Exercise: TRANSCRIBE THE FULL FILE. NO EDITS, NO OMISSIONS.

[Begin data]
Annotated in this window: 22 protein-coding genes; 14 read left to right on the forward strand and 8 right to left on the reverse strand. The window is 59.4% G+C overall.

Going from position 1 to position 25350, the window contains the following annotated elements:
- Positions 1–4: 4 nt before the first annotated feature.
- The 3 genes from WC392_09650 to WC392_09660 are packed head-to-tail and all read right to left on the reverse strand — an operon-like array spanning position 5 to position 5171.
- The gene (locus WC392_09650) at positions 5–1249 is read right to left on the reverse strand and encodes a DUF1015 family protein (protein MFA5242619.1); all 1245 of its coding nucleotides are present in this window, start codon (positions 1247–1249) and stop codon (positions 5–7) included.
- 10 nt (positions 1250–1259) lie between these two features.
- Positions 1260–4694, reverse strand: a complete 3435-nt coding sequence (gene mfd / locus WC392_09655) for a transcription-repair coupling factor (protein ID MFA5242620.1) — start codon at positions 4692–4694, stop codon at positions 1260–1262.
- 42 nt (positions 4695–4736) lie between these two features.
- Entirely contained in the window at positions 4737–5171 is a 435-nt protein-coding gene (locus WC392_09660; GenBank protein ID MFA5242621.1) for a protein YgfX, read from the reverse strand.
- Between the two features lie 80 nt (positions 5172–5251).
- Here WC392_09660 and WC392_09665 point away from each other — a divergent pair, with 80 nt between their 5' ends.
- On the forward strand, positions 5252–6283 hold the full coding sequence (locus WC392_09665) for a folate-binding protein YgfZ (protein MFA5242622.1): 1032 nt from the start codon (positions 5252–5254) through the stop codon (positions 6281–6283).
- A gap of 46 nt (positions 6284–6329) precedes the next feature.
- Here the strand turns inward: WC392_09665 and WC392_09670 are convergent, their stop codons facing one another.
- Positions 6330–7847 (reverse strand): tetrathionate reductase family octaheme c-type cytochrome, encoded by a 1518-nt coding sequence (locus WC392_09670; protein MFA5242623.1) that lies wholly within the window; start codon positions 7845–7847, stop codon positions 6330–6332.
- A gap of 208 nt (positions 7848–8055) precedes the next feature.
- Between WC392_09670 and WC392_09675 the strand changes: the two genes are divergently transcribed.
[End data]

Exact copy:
Annotated in this window: 22 protein-coding genes; 14 read left to right on the forward strand and 8 right to left on the reverse strand. The window is 59.4% G+C overall.

Going from position 1 to position 25350, the window contains the following annotated elements:
- Positions 1–4: 4 nt before the first annotated feature.
- The 3 genes from WC392_09650 to WC392_09660 are packed head-to-tail and all read right to left on the reverse strand — an operon-like array spanning position 5 to position 5171.
- The gene (locus WC392_09650) at positions 5–1249 is read right to left on the reverse strand and encodes a DUF1015 family protein (protein MFA5242619.1); all 1245 of its coding nucleotides are present in this window, start codon (positions 1247–1249) and stop codon (positions 5–7) included.
- 10 nt (positions 1250–1259) lie between these two features.
- Positions 1260–4694, reverse strand: a complete 3435-nt coding sequence (gene mfd / locus WC392_09655) for a transcription-repair coupling factor (protein ID MFA5242620.1) — start codon at positions 4692–4694, stop codon at positions 1260–1262.
- 42 nt (positions 4695–4736) lie between these two features.
- Entirely contained in the window at positions 4737–5171 is a 435-nt protein-coding gene (locus WC392_09660; GenBank protein ID MFA5242621.1) for a protein YgfX, read from the reverse strand.
- Between the two features lie 80 nt (positions 5172–5251).
- Here WC392_09660 and WC392_09665 point away from each other — a divergent pair, with 80 nt between their 5' ends.
- On the forward strand, positions 5252–6283 hold the full coding sequence (locus WC392_09665) for a folate-binding protein YgfZ (protein MFA5242622.1): 1032 nt from the start codon (positions 5252–5254) through the stop codon (positions 6281–6283).
- A gap of 46 nt (positions 6284–6329) precedes the next feature.
- Here the strand turns inward: WC392_09665 and WC392_09670 are convergent, their stop codons facing one another.
- Positions 6330–7847 (reverse strand): tetrathionate reductase family octaheme c-type cytochrome, encoded by a 1518-nt coding sequence (locus WC392_09670; protein MFA5242623.1) that lies wholly within the window; start codon positions 7845–7847, stop codon positions 6330–6332.
- A gap of 208 nt (positions 7848–8055) precedes the next feature.
- Between WC392_09670 and WC392_09675 the strand changes: the two genes are divergently transcribed.